The data subject has to wait for their “day in court”. The organisation, which may be investigated with no prior warning, has no preparation in place. The ICO has stretched resources, so the situation is prolonged.

With no compulsion from the regulator, organisations (on the whole) will do nothing. Why spend £1000 in protection when the fine may never come along or be a fraction of the cost of compliance. It doesn’t make business sense.

This leaves us in the situation where we have a data protection regulation which isn’t protecting data subjects’ data.

We have had two years, from April 2016, for the regulation to be embedded and for organisations to be protecting person data.

Where was the leadership from the regulator?

Where was the preparation from the regulator? Salaries were appalling, and it is only comparatively recently that lobbying has allowed the ICO to break free of the constraints of civil service pay grades.

Guidance on the ICO helpline has been contradictory in many cases.

Email guidance has been poor. I have seen one query from one of our clients answered by the ICO talking about responding to an SAR within a month and mandating that our client accept scant proof of identity from the requester. The former is incorrect as the SAR arrived in early May (prior to GDPR) and the latter is incorrect because the SAR came from someone who was the recipient of a service from a data controller, our client being a processor. All under DPA (1998) – the guidance was given with no acknowledgement of the date of the request and the appropriate legal basis in operation.

Don’t forget – the ICO also had two years to prepare…

I appreciate that the ICO is cleaning up the older infringements and that these need to be decided. I also understand that they are investigating issues revolving around PECR.

The problem is that we are seeing precisely nothing in the way of guidance and compulsion from the regulator for organisations to follow.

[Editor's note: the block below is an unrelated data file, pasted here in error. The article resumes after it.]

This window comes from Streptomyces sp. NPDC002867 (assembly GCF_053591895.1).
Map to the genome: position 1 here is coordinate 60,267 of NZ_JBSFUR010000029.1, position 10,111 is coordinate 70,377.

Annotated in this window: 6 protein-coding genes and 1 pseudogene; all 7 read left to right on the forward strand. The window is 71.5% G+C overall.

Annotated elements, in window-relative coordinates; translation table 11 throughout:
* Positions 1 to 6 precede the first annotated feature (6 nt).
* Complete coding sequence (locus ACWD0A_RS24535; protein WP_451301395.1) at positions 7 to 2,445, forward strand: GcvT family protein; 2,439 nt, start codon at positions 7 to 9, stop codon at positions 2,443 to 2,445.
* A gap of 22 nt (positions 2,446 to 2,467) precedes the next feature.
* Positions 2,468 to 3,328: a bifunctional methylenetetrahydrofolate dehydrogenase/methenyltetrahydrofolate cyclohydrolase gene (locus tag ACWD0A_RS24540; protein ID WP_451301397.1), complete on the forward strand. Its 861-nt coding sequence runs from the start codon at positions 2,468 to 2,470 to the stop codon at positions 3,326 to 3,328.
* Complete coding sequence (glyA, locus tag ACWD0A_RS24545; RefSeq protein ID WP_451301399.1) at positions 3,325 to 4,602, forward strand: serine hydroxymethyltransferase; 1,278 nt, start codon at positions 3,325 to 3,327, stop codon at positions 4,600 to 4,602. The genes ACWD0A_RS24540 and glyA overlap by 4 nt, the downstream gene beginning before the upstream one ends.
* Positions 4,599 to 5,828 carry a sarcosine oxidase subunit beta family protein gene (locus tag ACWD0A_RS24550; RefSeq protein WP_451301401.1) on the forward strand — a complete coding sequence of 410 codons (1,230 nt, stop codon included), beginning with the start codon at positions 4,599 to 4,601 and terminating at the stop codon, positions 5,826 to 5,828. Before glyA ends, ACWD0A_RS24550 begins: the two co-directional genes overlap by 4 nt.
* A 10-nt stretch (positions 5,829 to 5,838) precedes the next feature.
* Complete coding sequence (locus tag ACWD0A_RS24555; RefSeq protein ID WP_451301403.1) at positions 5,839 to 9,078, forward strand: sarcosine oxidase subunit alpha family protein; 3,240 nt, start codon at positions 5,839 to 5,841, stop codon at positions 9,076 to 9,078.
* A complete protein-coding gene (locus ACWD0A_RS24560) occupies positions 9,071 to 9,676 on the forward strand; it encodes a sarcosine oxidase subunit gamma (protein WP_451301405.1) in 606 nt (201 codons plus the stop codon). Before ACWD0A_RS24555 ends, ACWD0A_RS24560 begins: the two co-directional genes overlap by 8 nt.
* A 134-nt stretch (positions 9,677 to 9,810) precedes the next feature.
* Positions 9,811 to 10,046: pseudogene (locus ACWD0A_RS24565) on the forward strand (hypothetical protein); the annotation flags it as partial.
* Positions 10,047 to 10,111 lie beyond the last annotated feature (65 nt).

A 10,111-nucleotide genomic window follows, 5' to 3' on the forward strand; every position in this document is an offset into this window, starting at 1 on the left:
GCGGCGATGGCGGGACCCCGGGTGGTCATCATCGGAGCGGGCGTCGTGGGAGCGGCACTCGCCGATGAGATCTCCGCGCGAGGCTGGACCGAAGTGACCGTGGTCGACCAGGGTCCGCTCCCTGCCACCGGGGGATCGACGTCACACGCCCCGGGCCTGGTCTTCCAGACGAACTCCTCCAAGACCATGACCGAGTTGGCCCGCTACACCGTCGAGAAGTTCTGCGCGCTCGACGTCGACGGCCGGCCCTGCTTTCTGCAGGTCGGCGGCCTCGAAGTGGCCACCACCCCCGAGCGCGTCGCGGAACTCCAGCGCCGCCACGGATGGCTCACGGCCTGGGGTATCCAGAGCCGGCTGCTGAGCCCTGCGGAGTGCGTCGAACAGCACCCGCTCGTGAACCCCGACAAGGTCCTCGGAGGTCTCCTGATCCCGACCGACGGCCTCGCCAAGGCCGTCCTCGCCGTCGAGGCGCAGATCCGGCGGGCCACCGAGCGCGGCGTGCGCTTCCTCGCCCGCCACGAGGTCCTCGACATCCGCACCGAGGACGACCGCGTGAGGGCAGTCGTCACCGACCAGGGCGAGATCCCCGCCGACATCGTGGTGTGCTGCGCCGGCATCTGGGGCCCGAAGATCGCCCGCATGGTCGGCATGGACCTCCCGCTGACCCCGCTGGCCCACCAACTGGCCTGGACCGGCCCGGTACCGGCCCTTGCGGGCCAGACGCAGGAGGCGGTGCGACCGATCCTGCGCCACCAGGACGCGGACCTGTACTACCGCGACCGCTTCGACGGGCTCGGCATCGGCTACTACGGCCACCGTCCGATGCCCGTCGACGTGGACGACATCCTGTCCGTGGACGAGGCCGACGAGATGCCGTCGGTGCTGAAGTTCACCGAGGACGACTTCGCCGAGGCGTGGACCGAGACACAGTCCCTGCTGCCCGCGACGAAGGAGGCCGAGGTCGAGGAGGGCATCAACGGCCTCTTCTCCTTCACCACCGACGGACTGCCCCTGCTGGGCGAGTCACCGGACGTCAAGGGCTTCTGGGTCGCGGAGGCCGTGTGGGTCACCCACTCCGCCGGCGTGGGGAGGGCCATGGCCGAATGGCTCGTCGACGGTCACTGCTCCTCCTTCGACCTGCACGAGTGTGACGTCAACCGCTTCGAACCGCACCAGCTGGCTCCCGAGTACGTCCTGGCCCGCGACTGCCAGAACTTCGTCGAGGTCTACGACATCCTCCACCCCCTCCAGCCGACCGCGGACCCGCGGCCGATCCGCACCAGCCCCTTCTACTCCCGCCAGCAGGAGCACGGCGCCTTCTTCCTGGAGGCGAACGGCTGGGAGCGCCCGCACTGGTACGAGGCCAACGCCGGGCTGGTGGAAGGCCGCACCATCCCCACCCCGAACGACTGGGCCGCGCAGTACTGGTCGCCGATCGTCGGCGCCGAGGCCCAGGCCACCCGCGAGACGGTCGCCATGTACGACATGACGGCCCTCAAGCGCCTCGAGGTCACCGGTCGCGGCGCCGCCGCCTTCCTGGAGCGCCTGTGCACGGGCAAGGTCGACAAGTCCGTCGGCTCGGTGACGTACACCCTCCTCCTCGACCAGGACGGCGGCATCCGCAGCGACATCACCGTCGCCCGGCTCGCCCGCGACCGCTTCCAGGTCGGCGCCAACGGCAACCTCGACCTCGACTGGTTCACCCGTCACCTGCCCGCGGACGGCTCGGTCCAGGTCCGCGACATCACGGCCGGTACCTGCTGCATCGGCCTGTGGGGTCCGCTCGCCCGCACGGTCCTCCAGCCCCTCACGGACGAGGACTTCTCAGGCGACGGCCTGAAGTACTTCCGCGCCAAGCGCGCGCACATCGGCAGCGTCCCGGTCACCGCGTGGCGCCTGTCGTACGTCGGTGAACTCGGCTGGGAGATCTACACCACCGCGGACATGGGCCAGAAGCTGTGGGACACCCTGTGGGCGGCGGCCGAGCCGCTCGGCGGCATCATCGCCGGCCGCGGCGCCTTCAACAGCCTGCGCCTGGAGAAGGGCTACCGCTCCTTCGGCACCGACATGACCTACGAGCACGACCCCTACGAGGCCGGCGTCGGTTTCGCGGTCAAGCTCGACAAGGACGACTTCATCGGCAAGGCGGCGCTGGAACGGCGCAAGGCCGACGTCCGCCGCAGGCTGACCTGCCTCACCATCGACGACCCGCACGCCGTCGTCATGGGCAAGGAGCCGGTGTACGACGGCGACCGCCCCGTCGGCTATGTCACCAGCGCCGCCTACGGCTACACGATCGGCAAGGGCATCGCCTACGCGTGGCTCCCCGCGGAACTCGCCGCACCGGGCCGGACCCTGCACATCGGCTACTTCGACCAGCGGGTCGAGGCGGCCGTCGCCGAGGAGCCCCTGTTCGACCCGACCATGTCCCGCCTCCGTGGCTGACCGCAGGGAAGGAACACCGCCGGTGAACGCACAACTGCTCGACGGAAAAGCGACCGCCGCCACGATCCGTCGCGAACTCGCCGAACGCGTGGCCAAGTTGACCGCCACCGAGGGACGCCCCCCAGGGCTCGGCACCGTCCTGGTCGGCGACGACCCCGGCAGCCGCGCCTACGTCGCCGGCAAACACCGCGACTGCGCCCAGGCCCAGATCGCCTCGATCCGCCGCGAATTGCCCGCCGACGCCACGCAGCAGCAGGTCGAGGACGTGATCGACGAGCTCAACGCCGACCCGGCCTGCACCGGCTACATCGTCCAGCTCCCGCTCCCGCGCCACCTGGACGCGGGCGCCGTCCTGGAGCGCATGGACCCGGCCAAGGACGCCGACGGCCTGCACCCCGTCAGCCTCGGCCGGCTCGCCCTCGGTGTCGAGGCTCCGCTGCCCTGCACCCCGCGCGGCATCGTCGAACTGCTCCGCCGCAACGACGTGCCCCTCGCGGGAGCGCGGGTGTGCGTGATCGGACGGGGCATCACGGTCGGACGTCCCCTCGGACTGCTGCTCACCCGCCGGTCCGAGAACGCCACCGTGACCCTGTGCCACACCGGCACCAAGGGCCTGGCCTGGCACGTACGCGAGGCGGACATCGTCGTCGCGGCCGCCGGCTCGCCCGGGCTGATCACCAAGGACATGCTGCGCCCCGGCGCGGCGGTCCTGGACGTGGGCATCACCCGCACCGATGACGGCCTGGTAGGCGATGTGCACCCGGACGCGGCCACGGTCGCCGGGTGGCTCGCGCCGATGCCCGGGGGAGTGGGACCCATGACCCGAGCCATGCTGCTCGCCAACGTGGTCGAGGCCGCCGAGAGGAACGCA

We have all heard the “€20m, 4% of global turnover or €10m, 2% of global turnover…” but these are the extremes. The sanction regime needs to be proportionate and persuasive. Article 58 gives the regulator the opportunity “to order the controller or processor to bring processing operations into compliance with the provisions of this Regulation, where appropriate, in a specified manner and within a specified period” (Article 58(2)(d)) – surely there would be no cost to order an organisation to comply? It may save the organisation from being fined.

As it currently stands, the ICO is ineffective. It has not delivered for data subjects. It has not delivered for personal data users. It has not delivered anything other than web-based guidance and some cursory advertisements on the radio about the impending regulation, which started to be aired in – what? – April?

The ICO should direct attention to promoting data protection. It should seek to guide personal data users on their obligations. It should seek to advise data subjects of their rights.

The ICO should seek to do something

I said at the outset that there might be a potential conflict of interest in this piece, due to the services offered by my company.

I am a data subject.

So are you.

I don’t feel that we are being helped by the ICO.

I would be happy to not see a single organisation fined because they realised the potential danger from fines, reputational damage and civil suits and took steps to avoid being placed in that situation.

As it stands, the ICO is doing none of this.

This is my vote of no confidence.

I don’t think that I’m alone in this.